own. This big burly MFA candidate at Wayne State told the group that he
felt huge chunks falling away as he referred to the tension
that had trapped him for years. I was so happy for his achieving such
a breakthrough that I nearly cried. It was akin to watching my son score
his first goal on the soccer field, on the last day of the season. Throughout
the week he continued in this path of a newly discovered freedom. I was
delighted to hear him explore his falsetto sounds, and as his voice became
freer, so did his character range. He attempted voices and postures which
were surprising, to say the least, from this hulking man.
I also noted that my other two students in attendance made impressive
progress. We exchanged many smiles and nods with each other, acknowledging
our mutual appreciation for this opportunity, and a heightened understanding
for the work. Without
prior knowledge of the other participants respective struggles with
vocal development, I cannot specifically attest to their growth. But my
sense is that similar releases were going on all around me and many of
those individuals experienced positive changes of one sort or another.
week unfolded we continued to explore breath, resonance, tension and release,
support (an especially important component of Fitzmaurice voice work),
speech, text, singing, and acting. The master and associate Fitzmaurice-certified
instructors in attendance were patient, nurturing, and supportive. In
addition, they shared their own expertise and perspectives. The room for
individuality that this method affords will allow voice teachers to see
that this material integrates beautifully with other vocal training theories.
Fitzmaurice herself fielded questions, the answers to which demonstrated
a keen awareness of human anatomy and human nature, as well as the needs
of the performer, coupling this with logic, common sense and over thirty
years of research and teaching experience. She makes the work sound quite
natural and accessible, and it is.
age, I find that I am (sadly) becoming more conservative and perhaps somewhat
anesthetized to the energy around me. However, I left this week of work
feeling more aware, more energized and more balanced than I have in several
years. Could it be that five days devoted to whole body breathing has
been a bit of a wake up call to me? Yes, I have continued
to tremor throughout the years since college, but only as needed for performance.
Ive been more focused on observing the progress of my students.
By the end of the five days, I was reminded of something that had occurred
to me in the past, which seems to have made a greater impression on me
at this stage of my life. This whole body breathing business
may not be just for performers. Dr. Alexander Lowen and Dr. Pierrakos
explored the Reichian concept of tremors in order to address the needs
of patients who suffered from severe depression. Briefly, as the body
responds to the tremor, long-held tensions start to release. The body
begins to experience freedom: consequently, the voice becomes free as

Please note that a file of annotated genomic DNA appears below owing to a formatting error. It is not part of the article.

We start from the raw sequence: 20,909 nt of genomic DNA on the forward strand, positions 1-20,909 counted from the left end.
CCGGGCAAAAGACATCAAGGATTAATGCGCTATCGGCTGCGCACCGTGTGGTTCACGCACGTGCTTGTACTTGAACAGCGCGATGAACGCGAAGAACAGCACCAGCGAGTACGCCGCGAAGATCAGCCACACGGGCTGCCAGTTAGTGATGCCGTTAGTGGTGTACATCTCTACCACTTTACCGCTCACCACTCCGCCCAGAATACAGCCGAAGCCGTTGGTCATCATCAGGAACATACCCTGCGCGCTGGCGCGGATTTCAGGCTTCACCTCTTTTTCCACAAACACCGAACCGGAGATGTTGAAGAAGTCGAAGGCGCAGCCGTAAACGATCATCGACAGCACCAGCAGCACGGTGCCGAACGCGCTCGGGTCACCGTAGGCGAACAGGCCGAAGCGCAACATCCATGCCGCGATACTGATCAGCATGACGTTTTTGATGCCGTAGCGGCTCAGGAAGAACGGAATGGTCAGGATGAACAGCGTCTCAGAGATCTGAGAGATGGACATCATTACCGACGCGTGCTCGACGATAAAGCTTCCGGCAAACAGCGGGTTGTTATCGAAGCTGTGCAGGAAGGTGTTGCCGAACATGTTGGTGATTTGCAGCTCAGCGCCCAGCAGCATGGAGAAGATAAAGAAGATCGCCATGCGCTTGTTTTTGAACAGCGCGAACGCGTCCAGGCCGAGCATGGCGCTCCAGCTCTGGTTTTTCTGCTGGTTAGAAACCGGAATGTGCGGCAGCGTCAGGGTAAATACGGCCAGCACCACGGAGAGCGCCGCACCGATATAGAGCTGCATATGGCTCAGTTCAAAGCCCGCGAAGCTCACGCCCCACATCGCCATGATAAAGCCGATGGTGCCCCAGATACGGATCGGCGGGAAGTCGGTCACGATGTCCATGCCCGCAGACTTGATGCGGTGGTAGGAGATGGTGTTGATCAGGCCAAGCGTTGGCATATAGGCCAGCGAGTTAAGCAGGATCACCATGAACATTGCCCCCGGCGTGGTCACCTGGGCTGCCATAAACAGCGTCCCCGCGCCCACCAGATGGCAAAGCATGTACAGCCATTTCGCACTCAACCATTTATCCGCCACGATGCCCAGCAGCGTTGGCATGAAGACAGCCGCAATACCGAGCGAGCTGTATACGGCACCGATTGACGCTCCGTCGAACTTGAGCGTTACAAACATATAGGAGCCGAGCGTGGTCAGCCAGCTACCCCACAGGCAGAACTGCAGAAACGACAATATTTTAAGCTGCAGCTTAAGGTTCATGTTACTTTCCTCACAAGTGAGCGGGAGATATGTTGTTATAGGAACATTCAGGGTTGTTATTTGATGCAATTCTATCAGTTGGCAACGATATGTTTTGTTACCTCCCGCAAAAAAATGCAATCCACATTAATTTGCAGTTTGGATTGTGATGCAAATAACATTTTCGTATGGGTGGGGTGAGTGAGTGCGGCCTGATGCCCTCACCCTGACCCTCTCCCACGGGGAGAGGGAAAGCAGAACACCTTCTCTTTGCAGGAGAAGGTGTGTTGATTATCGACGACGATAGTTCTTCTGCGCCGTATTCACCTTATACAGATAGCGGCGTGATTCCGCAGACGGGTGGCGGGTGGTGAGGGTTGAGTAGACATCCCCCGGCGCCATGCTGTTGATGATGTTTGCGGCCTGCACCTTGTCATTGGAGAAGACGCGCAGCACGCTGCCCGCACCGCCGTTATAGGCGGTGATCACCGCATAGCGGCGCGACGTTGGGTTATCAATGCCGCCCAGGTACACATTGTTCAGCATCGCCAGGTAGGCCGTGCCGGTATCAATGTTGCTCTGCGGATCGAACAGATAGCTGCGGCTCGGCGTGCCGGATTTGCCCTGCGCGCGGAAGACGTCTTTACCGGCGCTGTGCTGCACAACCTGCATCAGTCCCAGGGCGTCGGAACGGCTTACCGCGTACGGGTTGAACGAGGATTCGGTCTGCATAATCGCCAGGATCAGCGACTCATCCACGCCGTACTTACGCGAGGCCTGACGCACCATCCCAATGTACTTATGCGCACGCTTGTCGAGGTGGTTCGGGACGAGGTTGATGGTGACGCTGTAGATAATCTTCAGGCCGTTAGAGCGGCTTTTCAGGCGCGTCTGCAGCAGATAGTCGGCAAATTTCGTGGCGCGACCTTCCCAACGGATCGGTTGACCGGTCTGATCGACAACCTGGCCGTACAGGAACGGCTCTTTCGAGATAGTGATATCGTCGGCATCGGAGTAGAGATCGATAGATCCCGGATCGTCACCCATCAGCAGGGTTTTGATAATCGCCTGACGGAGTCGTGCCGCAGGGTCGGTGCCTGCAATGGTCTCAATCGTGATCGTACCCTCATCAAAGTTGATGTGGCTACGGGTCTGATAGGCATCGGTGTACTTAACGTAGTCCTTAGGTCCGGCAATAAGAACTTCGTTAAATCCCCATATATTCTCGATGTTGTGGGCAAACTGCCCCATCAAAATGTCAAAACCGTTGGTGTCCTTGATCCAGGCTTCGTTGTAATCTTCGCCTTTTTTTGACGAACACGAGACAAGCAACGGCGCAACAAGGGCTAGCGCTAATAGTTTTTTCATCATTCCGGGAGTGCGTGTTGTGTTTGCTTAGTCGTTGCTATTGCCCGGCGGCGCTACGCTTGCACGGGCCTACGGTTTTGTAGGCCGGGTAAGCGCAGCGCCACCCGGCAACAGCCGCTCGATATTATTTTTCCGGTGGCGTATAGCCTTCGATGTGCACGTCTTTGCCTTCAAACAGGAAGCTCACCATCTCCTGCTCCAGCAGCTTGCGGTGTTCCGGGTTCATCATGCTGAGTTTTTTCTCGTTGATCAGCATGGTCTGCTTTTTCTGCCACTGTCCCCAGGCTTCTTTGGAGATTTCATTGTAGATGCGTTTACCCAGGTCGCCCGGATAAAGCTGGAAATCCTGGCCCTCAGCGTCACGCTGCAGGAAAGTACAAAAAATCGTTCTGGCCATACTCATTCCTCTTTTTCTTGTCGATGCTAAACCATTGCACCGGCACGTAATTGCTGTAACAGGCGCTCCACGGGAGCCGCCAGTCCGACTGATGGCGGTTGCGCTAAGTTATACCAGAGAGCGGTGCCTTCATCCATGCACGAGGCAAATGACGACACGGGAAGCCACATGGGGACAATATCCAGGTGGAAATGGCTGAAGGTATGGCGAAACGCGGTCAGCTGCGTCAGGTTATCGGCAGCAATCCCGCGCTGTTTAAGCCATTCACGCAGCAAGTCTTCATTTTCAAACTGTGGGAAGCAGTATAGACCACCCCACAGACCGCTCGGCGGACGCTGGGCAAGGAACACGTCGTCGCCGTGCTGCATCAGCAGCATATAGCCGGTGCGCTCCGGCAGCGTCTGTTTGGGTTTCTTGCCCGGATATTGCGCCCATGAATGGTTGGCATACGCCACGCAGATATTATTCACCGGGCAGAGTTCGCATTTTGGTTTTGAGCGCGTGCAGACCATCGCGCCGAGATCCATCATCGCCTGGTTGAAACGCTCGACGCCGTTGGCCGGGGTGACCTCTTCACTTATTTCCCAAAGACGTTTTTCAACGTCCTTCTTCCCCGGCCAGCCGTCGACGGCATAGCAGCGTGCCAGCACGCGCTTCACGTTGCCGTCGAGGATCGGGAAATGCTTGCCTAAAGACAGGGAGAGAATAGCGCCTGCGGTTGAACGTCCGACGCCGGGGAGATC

well. Fitzmaurice has extensively explored and then adapted Dr. Lowens
and Dr. Pierrakos work as an effective way to address voice work
with actors. I have begun to wonder if it shouldnt be prescribed
for anyone who feels a bit disconnected. Indeed, this work does open up
the body. The decrease in upper body tension and the involvement of the
entire torso in the breathing process has a way of connecting the whole
body, upper half with lower. In addition, ones resonance and range
of respiration are increased. Personally, I feel more connected to center;
I feel more aligned, and I am walking with a greater sense of freedom
and energy. This is good news for performers and for the general publicits
healthy. My students and I left Cambridge feeling refreshed. Additionally,
we felt we had experienced significant vocal growth and heightened self-awareness.
read the accounts of those that attended a Roy Hart workshop and found
it to be life changing. I have found Alexander work to be
significantly effective. I was privileged to work with Grotowski in graduate
school and found that experience to be highly rewarding. There are many
wonderful lessons to be learned in various vocal workshops and classes,
emphasizing a variety of approaches to the study of voice for the actor.
But Fitzmaurice voice work improves the quality of my life in the theatre
and on the planet. I strongly encourage and personally invite any and
all of you to come out and experience some of the joy and release that
can be found in a Fitzmaurice Workshop. I cant guarantee the work
to be life changing, but I assure you it is powerful.
have made it sound like, New Age Voice Training, but it is
also classically sourced, and there is nothing strange about the results.
Watch a baby breathe: this is what Fitzmaurice is helping clients to re-discover.
Even if it doesnt alter your
philosophy on teaching voice, it may simply make you feel incredible.
Workshops are typically held two times a year in various locations and
are always advertised in the VASTA Newsletter and on VASTAVOX. The cost
is reasonable and the people tend to be quite wonderful. I hope to see
you at the next one.